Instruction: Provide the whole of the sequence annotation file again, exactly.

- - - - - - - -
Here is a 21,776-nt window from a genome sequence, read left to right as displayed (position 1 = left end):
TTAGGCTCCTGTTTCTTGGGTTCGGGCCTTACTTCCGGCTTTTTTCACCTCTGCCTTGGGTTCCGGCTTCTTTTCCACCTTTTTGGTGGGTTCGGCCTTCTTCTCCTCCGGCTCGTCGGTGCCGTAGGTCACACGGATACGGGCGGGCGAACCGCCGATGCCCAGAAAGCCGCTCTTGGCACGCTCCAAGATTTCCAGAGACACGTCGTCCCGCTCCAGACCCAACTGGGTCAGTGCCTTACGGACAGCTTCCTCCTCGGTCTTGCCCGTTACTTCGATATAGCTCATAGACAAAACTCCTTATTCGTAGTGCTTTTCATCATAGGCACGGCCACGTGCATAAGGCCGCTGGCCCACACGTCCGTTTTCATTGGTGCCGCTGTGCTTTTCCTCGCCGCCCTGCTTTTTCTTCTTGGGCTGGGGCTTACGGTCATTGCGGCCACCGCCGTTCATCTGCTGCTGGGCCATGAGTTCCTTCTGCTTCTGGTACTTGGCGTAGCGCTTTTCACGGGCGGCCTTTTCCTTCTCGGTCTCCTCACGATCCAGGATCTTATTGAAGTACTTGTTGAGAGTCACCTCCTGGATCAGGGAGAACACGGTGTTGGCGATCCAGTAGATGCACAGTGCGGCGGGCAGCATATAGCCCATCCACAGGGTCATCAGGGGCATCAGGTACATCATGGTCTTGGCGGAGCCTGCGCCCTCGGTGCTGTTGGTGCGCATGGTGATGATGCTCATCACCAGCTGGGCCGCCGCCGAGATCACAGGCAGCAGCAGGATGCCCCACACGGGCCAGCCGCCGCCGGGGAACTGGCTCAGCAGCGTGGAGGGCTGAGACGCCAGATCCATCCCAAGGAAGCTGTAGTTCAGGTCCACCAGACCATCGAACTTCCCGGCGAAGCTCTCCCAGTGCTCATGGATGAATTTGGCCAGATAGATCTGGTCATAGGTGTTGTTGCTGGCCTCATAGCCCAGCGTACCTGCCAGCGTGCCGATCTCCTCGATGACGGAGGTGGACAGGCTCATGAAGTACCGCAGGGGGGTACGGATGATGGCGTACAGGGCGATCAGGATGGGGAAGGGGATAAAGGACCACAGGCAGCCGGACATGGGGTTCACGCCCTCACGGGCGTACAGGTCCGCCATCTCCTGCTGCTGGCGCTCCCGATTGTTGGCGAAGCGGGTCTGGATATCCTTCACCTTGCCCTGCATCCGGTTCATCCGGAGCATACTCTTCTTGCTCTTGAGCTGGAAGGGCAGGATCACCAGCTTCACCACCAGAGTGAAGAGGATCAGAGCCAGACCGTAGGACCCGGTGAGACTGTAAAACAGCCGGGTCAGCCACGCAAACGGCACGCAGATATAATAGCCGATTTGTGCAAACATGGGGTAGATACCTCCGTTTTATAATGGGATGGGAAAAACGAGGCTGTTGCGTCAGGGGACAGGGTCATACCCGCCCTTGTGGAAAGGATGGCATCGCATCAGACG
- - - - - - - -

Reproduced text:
Here is a 21,776-nt window from a genome sequence, read left to right as displayed (position 1 = left end):
TTAGGCTCCTGTTTCTTGGGTTCGGGCCTTACTTCCGGCTTTTTTCACCTCTGCCTTGGGTTCCGGCTTCTTTTCCACCTTTTTGGTGGGTTCGGCCTTCTTCTCCTCCGGCTCGTCGGTGCCGTAGGTCACACGGATACGGGCGGGCGAACCGCCGATGCCCAGAAAGCCGCTCTTGGCACGCTCCAAGATTTCCAGAGACACGTCGTCCCGCTCCAGACCCAACTGGGTCAGTGCCTTACGGACAGCTTCCTCCTCGGTCTTGCCCGTTACTTCGATATAGCTCATAGACAAAACTCCTTATTCGTAGTGCTTTTCATCATAGGCACGGCCACGTGCATAAGGCCGCTGGCCCACACGTCCGTTTTCATTGGTGCCGCTGTGCTTTTCCTCGCCGCCCTGCTTTTTCTTCTTGGGCTGGGGCTTACGGTCATTGCGGCCACCGCCGTTCATCTGCTGCTGGGCCATGAGTTCCTTCTGCTTCTGGTACTTGGCGTAGCGCTTTTCACGGGCGGCCTTTTCCTTCTCGGTCTCCTCACGATCCAGGATCTTATTGAAGTACTTGTTGAGAGTCACCTCCTGGATCAGGGAGAACACGGTGTTGGCGATCCAGTAGATGCACAGTGCGGCGGGCAGCATATAGCCCATCCACAGGGTCATCAGGGGCATCAGGTACATCATGGTCTTGGCGGAGCCTGCGCCCTCGGTGCTGTTGGTGCGCATGGTGATGATGCTCATCACCAGCTGGGCCGCCGCCGAGATCACAGGCAGCAGCAGGATGCCCCACACGGGCCAGCCGCCGCCGGGGAACTGGCTCAGCAGCGTGGAGGGCTGAGACGCCAGATCCATCCCAAGGAAGCTGTAGTTCAGGTCCACCAGACCATCGAACTTCCCGGCGAAGCTCTCCCAGTGCTCATGGATGAATTTGGCCAGATAGATCTGGTCATAGGTGTTGTTGCTGGCCTCATAGCCCAGCGTACCTGCCAGCGTGCCGATCTCCTCGATGACGGAGGTGGACAGGCTCATGAAGTACCGCAGGGGGGTACGGATGATGGCGTACAGGGCGATCAGGATGGGGAAGGGGATAAAGGACCACAGGCAGCCGGACATGGGGTTCACGCCCTCACGGGCGTACAGGTCCGCCATCTCCTGCTGCTGGCGCTCCCGATTGTTGGCGAAGCGGGTCTGGATATCCTTCACCTTGCCCTGCATCCGGTTCATCCGGAGCATACTCTTCTTGCTCTTGAGCTGGAAGGGCAGGATCACCAGCTTCACCACCAGAGTGAAGAGGATCAGAGCCAGACCGTAGGACCCGGTGAGACTGTAAAACAGCCGGGTCAGCCACGCAAACGGCACGCAGATATAATAGCCGATTTGTGCAAACATGGGGTAGATACCTCCGTTTTATAATGGGATGGGAAAAACGAGGCTGTTGCGTCAGGGGACAGGGTCATACCCGCCCTTGTGGAAAGGATGGCATCGCATCAGACG